A high school teacher in rural Mathews County, Va., complained yesterday that he is losing his job because several parents objected when he assigned his history students to read "Brave New World," Aldous Huxley's novel about life in a godless, materialistic future.

School officials in the county 125 miles south of Washington deny that their decision against renewing the contract of teacher L. Stuart Gibbs Jr. had anything to do with the 1932 book. But they acknowledge that before Gibbs assigned the book they warned him it might lead to his dismissal.

"The whole thing is so asinine," said Gibbs, 33, after the school board refused on Thursday to renew his teaching contract for next year.

He said that since last week, when school Superintendent Gray W. Bradford told him he would not be retained, school officials have refused to give him a reason for the decision.

"The whole thing is so obvious," said Gibbs. "It seems a strange coincidence that they will give me no reason for my nonrenewal and this book is such a controversy."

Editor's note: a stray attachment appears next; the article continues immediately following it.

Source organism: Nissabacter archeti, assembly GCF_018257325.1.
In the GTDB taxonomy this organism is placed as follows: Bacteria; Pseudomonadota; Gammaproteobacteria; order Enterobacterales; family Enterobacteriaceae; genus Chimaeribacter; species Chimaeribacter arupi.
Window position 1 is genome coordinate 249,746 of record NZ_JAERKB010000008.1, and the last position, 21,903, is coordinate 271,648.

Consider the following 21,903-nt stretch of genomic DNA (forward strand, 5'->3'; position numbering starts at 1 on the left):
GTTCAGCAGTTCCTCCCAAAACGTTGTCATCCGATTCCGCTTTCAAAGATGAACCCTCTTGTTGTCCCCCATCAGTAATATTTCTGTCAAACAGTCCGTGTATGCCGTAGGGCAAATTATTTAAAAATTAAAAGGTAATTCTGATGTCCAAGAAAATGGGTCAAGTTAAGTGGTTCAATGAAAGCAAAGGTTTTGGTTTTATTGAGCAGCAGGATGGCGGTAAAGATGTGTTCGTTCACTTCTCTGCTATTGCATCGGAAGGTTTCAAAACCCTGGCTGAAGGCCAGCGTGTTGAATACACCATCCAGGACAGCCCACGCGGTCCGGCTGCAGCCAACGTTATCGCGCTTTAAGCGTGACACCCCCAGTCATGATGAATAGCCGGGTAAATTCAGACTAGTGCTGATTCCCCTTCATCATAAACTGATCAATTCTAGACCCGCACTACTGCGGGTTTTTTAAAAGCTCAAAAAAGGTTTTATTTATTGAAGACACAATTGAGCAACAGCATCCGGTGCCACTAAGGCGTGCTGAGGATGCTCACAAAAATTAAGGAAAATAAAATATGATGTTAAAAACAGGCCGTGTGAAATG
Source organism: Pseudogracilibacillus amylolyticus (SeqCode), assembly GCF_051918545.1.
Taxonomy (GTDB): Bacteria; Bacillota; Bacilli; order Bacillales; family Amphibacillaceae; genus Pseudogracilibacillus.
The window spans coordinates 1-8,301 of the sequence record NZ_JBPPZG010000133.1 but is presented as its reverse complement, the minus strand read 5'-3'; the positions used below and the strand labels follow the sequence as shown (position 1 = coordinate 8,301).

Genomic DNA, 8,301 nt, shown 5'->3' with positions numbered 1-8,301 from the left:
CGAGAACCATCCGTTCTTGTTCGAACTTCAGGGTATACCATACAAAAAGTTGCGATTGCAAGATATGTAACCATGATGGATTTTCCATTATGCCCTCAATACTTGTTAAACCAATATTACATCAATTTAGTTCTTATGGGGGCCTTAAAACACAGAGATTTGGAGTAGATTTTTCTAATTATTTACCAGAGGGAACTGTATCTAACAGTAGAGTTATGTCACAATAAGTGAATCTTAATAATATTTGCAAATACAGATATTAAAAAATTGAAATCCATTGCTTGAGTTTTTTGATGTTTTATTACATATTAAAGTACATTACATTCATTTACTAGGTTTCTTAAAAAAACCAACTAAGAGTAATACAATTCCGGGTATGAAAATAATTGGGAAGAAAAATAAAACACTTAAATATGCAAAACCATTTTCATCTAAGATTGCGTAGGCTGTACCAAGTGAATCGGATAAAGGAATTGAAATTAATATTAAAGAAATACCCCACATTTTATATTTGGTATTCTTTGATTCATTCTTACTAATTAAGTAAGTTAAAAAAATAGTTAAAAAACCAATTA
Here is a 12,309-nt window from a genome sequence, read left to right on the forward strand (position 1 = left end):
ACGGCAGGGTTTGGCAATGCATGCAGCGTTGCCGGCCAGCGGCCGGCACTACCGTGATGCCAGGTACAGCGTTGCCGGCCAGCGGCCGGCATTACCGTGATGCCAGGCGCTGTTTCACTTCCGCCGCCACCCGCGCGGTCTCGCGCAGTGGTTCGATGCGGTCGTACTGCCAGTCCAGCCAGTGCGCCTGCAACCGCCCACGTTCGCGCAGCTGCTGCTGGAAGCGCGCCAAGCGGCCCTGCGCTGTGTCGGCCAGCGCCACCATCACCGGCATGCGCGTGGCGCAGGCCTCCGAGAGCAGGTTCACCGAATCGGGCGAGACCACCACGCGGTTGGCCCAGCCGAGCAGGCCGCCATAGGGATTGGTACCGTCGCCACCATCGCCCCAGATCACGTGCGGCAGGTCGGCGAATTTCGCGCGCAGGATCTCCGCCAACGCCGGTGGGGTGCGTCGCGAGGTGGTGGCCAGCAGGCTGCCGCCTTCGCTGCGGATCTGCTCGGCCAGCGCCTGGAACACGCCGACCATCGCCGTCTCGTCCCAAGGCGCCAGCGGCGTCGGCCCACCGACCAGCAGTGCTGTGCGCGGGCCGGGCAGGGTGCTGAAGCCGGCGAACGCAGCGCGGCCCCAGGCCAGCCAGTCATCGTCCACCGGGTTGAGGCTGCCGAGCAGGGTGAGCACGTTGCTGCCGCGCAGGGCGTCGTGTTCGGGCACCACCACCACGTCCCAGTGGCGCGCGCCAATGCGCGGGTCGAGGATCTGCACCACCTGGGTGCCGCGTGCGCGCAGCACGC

Said Superintendent Bradford: "Definitely, my decision was not based on the book."

"This is a very difficult situation," said Mathews County High School principal Harry Ward, who recommended that Gibbs not be retained. "We don't think that what he is bringing up is the issue."

School officals insist that state law prohibits them from saying why they are getting rid of Gibbs, who has taught 11th grade American history courses at the school for two years.

The issue has become a focus of interest in this normally sleepy county of 8,000 residents that borders Chesapeake Bay north of Newport News.

Two copies of the controversial book are available in the school library, and Gibbs says the book was used without incident in the county school system during the 1960s. But when he assigned it in March to 85 11th grade history students, Gibbs said, the parents of three students complained to school officials about the book's sexual and religious references.

Gibbs said the officials called him in. "I was told that I could not require this assignment, and that if I did, I would be dismissed," said Vibbs, who has a master's degree in education from the University of Virginia.

Gibbs assigned "Brave New World" anyway, he says, "because the book is a classic. It's a social commentary and it's very appropriate in this day."

The Virginia Education Association has provided Gibbs with a lawyer, and a VEA spokesman said yesterday that the teachers' group is considering legal action against the county school board, which denies Gibb's claim that he is entitled to tenure.

Gibbs was the only this year not to have his contract renewed. "It's not the customary practice (not to renew)," Bradford said. "You normally try to be sure that the people you bring in won't have to have this happen."

"Generally, people will resign when they get the picture," high school principal Ward said.